Timeline Description: Benjamin Harrison was the twenty-third American president. He was a Civil War hero and the grandson of former president, William Henry Harrison. He served one term, but lost the election for a second term due, in part, to his high spending habits.
|1833||Benjamin Harrison is born
Benjamin was born along the Ohio River near Cincinnati. His family was well-known, but they were not wealthy.
|1840||Benjamin's grandpa, the president
Benjamin was seven years old when his grandfather became president. He was not allowed to attend the inauguration ceremony.
|1847||Schooling and college life
After attending local schools for much of his education, Benjamin enrolled in Farmer's College when he was fourteen. It was there he met his future wife.
|1852||Graduation and apprenticeship
Benjamin graduated from his studies in 1852, and he eventually moved back to Cincinnati to study law. He was the apprentice at the office of Storer and Gwynne.
|1853||Benjamin gets married
Caroline Lavinia Scott became Benjamin's first wife while he was still studying law. They had two children.
|1862||The Civil War
Moved by a call for more troops, Benjamin volunteered for the Union Army during the Civil War. He was able to stay out of active battle until 1864, when he joined the Atlanta Campaign.
|1864||Supreme Court of Indiana
While still serving in the army, Benjamin was elected as the reporter for the Supreme Court of Indiana. It was a position he had held before, and it allowed him to make connections and build his reputation.
|1872||Failed governor elections
Harrison ran several times for the office of Governor of Indiana. He was defeated each time, but his influence continued to grow.
|1881||The US Senate
Mr. Harrison became a US Senator in 1881. He served for six years, working at improving living conditions for veterans and war widows.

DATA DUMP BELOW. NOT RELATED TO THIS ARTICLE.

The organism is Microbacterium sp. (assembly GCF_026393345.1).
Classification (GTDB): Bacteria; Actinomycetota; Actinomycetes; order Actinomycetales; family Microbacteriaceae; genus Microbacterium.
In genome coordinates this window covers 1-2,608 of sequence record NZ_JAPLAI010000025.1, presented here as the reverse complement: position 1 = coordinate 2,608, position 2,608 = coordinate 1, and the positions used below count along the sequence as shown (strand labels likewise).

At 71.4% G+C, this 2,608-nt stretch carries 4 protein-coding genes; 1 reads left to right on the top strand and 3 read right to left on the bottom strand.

|1888||The presidential election
Harrison didn't win the nomination to run for president right away, but over time his name reached the top of the list. He ran against President Grover Cleveland who had won the previous election, and Harrison won.
Working with a surplus in the treasury due to high tariffs, or taxes, there was much debate on what should be done with the money. While he was urged to lower taxes, Harrison chose to use the money to help war veterans and their widows, as he had done in the past.
President Harrison and his wife were the first presidential family to have electricity installed in the White House. Harrison was also the first president to have his voice recorded, using a wax phonograph cylinder.
|1891||The National Forests
In 1891, the Land Revisions Act of 1891 was passed. It allowed the government to set aside public lands as preserved national forests. President Harrison authorized the first forest reserve, located near Yellowstone Park.
|1892||Harrison's re-election campaign
President Harrison was deeply criticized for his over spending of the treasury surplus, and because his wife was ill and eventually passed away he wasn't able to campaign for re-election. He lost the election to former president Grover Cleveland.
Harrison remarried in 1896, and died a few years later of the flu. He was sixty-seven years old.